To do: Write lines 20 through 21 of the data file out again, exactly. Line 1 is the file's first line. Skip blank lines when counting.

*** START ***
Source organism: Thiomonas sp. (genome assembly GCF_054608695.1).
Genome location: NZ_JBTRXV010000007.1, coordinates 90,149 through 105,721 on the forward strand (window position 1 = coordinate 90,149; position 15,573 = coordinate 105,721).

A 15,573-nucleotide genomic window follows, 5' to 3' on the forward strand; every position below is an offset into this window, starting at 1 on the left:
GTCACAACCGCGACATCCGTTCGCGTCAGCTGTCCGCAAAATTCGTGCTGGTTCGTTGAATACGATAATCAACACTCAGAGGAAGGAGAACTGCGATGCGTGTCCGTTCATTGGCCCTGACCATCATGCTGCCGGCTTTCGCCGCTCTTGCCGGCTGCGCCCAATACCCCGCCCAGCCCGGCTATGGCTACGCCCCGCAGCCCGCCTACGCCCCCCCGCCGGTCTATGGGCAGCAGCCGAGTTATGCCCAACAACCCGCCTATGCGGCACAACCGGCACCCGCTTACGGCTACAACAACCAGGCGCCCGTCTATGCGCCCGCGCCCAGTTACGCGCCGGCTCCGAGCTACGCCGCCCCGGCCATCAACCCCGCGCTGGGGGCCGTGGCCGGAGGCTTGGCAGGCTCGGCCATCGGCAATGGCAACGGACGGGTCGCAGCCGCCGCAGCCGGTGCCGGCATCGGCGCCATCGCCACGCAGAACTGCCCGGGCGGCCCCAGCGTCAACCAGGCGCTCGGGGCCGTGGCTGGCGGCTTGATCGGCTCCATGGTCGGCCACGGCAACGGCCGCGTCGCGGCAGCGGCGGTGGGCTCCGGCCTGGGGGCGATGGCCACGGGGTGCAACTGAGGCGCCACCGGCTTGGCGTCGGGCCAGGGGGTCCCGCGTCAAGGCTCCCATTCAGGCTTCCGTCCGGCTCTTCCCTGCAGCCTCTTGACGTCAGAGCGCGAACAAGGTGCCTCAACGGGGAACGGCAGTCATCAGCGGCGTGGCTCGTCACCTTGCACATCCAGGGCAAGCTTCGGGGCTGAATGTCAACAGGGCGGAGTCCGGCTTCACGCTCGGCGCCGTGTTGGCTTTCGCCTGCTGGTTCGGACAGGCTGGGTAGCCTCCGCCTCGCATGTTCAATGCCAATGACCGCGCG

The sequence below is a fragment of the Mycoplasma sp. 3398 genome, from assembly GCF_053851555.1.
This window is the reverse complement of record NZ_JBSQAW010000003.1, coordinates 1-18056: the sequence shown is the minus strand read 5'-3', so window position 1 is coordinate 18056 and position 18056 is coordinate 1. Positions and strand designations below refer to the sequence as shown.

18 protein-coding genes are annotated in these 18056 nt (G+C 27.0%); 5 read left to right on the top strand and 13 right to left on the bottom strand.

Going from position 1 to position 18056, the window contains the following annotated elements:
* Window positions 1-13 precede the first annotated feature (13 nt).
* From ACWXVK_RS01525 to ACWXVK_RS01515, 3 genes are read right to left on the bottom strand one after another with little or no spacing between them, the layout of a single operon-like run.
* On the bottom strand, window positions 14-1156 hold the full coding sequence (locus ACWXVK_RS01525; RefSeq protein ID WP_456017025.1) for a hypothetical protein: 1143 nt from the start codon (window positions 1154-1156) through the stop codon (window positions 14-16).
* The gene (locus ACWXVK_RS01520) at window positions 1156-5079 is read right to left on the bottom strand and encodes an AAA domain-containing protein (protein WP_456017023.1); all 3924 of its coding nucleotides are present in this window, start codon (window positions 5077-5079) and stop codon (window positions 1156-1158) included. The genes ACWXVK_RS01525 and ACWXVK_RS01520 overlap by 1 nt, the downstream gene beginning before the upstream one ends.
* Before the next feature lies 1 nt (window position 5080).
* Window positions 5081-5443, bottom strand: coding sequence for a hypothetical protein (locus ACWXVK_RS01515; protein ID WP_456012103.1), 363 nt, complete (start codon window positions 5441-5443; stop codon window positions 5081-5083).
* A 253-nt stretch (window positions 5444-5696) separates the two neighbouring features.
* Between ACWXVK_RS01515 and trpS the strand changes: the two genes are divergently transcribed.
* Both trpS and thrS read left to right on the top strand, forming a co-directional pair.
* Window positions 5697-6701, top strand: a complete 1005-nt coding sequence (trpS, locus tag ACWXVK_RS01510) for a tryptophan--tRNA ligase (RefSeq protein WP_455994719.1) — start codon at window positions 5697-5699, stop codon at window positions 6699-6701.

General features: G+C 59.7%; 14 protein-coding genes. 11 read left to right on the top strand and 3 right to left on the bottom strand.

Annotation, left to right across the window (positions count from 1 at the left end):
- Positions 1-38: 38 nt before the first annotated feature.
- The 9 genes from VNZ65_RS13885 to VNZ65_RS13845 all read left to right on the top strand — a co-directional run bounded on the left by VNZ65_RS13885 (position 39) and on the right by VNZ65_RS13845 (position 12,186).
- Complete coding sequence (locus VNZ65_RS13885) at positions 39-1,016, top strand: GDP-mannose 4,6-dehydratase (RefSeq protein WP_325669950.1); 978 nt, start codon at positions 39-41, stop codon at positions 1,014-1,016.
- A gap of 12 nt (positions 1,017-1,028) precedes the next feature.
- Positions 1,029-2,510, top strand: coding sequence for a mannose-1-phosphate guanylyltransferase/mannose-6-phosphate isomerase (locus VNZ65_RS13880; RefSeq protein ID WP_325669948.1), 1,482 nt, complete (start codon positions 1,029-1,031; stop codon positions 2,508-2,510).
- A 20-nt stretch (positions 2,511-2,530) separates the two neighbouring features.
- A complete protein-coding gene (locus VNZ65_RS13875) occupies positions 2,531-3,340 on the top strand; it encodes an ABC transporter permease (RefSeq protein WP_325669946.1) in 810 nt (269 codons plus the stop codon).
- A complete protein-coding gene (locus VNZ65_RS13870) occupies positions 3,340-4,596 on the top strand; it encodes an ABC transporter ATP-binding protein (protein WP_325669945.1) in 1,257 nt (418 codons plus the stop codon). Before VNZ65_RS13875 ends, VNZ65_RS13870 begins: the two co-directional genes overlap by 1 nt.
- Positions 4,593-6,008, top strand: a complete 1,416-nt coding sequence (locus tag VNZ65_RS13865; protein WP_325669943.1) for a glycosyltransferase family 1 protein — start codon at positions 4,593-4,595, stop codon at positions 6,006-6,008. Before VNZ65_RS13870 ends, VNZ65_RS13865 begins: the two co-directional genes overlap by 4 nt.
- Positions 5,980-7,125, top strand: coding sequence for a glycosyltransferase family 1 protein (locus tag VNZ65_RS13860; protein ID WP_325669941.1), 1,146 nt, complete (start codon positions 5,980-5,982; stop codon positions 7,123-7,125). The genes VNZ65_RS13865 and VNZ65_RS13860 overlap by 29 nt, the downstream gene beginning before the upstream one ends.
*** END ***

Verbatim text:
Annotation, left to right across the window (positions count from 1 at the left end):
- Positions 1-38: 38 nt before the first annotated feature.